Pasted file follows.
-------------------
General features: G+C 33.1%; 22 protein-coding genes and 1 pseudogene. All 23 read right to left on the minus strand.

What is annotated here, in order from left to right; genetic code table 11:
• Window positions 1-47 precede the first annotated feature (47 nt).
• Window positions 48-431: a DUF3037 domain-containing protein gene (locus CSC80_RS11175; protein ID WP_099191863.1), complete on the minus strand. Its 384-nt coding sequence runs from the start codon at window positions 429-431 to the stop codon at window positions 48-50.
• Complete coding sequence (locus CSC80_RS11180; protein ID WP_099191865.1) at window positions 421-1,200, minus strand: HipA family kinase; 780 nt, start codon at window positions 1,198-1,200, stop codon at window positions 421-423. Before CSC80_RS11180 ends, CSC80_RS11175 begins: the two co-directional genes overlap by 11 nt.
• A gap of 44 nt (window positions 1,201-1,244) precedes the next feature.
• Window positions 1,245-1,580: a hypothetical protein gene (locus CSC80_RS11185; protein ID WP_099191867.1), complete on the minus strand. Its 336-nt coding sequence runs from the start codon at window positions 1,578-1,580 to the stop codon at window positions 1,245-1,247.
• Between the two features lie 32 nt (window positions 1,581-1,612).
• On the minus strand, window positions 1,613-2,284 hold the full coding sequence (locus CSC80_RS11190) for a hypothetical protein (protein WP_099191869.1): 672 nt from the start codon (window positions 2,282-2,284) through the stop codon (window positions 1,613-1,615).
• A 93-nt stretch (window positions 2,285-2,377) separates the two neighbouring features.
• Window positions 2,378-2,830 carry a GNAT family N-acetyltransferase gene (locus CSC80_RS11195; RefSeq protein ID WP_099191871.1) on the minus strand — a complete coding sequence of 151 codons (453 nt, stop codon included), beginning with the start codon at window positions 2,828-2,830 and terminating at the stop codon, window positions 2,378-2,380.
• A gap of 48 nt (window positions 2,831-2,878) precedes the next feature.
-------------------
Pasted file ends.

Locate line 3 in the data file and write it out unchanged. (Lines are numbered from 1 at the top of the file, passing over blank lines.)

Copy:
• Window positions 1-47 precede the first annotated feature (47 nt).